HAVE YOU ever made a family recipe, following it to a T, and it still didn’t taste like Grandma’s? Love is the ingredient often missing from those recipes, making the essence of the dish hollow.
As an Italian-American, I know about authenticity when it comes to food from my family’s homeland. While the ingredients play a role in the dishes that remind us of home, cooking them just right is a labor of love.
When dining in a restaurant I often wonder about the owner or chef’s story. Maybe it’s the food writer in me, but I want to know what inspired them, what obstacles they overcame and most importantly, I want to taste those experiences.
It is restaurateurs like Absalon Arnoldo Gomez Soto — everyone calls him Arnold — who embody the heart and soul of his country in the food that he serves.
Arnold is the founder and owner of all Cilantro’s Mexican Grill locations that stretch from Savannah to St. Simons Island.
While success from these establishments has been rising, Arnold was ready for a new chapter. On March 10, Arnold and wife Nancy celebrated the grand opening of their newest Mexican restaurant in Savannah, Mexicali Fresh.
“Mexicali Fresh is now our new baby...the inspiration comes from the idea to always be an innovator, to never stop thinking, to make things better. New ideas, modern decor, fresh ingredients, new dishes...that’s what Mexicali Fresh is all about,” Arnold shares.
Arnold is from Matamoros, México and came to Savannah about 20 years ago to find a better life for himself and his family.
He worked in just about every restaurant position, from busboy to assistant manager, with a dream to someday develop a space of his own.
In 1999 Arnold opened El Mariachi Grill in Hagan, Ga. He split with his business partner three years later to open the first Cilantro’s Mexican Grill in Claxton.
However, the stress of opening a business without a partnership took a toll on Arnold. He turned to God for an answer and received a sign one rainy day.
“I was driving in the rain, I saw... three or four drops of water joined on the windshield. When they joined together, they moved faster. That was it! I needed more people with the same dreams to succeed,” Arnold expresses.
For Mexicali Fresh, Arnold teamed up with Hugo Alfaro from Guatemala and Felipe Salazar from Mexico City. “We are a great team,” Arnold confidently states.
It was mid-week when I visited Mexicali Fresh. Salazar greeted me the same way he welcomed all customers, with a warm handshake and a comforting smile.
Patrons sat at the bar, while others noshed outside on the patio and inside in the colorful dining space. Children scribbled drawings while watching Netflix in a designated area meant just for them. People began pouring in as time went on, yet none were in a hurry to leave.
Salzar pointed out guests, friends rather, from the neighborhood, explaining that they were all regulars. He knew them by name, just as they knew him.
Salazar drew a map of Mexico on paper napkin, diagramming where the city of Mexicali was located. As a city that sits right on the Mexico and California border, the name speaks for itself.
The word authenticity came up and he set the record straight. Not only is nothing at Mexicali Fresh ever frozen—emphasis on “fresh— but also the chefs, owners and partners are all from Mexico.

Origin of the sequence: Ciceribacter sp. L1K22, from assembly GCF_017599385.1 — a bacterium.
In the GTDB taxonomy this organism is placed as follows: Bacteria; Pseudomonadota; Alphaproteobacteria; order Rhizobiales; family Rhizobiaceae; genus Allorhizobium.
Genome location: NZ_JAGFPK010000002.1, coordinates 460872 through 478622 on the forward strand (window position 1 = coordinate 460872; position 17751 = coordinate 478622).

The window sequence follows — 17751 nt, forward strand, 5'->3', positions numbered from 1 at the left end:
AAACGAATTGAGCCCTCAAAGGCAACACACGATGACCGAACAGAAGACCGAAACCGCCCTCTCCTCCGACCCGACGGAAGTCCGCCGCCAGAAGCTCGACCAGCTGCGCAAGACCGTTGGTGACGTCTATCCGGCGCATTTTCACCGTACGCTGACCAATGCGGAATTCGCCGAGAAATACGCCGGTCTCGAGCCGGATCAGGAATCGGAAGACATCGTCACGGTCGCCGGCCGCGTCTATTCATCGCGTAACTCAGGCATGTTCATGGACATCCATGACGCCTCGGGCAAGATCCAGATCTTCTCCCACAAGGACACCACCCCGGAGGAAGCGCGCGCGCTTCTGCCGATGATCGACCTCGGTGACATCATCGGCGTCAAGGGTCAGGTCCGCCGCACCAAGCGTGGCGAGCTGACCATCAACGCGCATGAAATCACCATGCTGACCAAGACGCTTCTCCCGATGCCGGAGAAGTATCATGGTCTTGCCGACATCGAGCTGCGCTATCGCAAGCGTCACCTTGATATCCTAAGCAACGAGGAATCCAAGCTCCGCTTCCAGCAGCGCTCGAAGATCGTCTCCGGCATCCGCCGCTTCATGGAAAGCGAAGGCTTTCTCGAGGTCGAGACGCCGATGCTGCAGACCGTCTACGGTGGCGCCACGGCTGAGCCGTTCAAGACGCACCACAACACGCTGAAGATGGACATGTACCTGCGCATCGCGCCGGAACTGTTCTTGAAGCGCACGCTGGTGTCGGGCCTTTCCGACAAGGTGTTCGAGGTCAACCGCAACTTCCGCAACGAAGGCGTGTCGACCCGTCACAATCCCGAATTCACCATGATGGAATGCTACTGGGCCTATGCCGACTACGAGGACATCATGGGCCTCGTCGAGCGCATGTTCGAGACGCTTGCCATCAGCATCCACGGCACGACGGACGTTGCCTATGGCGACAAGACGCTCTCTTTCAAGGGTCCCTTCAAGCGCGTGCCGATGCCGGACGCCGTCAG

“You can feel the soul of Mexico here,” Salazar passionately expresses.
The food speaks for itself. Mexicali Fresh has an expansive menu filled with classics and Mexicali Fresh originals. The menu ranges from sopas (soup), ensaladas (salads), burritos, mariscos (seafood) and carne (meat).
Indulge in any number of aperitivos (appetizers) from tableside guacamole to ceviche. The ceviche is a refreshing and crisp starter meant for those sweltering Savannah days.
Fresh tilapia marinated in citrus is cradled in boats of romaine lettuce, topped with pico de gallo and creamy avocado slices.
The modern taqueria menu offers scrumptious authentic and newfangled tacos. Each order comes with three scratch-made tortillas heaping with all the trimmings.
The Tacos al Pastor are as traditional as it gets. At Mexicali Fresh, the conventional method of cooking the meat on a trompo is utilized.
The term trompo is derived from a wooden Mexican toy that resembles a top spinner. This vertical spit of stacked marinated pork slices rotates alongside a flaming fire and the meat it trimmed off as it cooks.
For tacos al pastor, onions are skewered at the bottom of the trumpo and a pineapple is set on top so that the sweet juices run down the meat.
The tacos are served with charred onion and pineapple as well as marinated adobe chili pork, salsa verde and showered with effervescent cilantro.
If you’re looking for a Southern style twist, scarf down the Mexicali Chicken Taco. Juicy grilled chicken breast and stringy melted cheese is topped with chipotle mashed potatoes, spicy chorizo and served with a secret house-made red chili sauce that is savory and sweet rather than spicy and punchy.
Mexicali Fresh offers all the traditional bebidas (drinks) from non-alcoholic sips like Jamaica (hibiscus tea) and Horchata (milky rice water) to boozy favorites like mojitos and frozen margaritas.
When it comes to authenticity and tasting the love in food, Mexicali Fresh has it figured out. It’s no wonder why neighborhood locals come often and stick around.
With plans to plant more Mexican restaurants around Savannah and surrounding areas, Arnold sets his dreams ahead while staying grounded in his roots.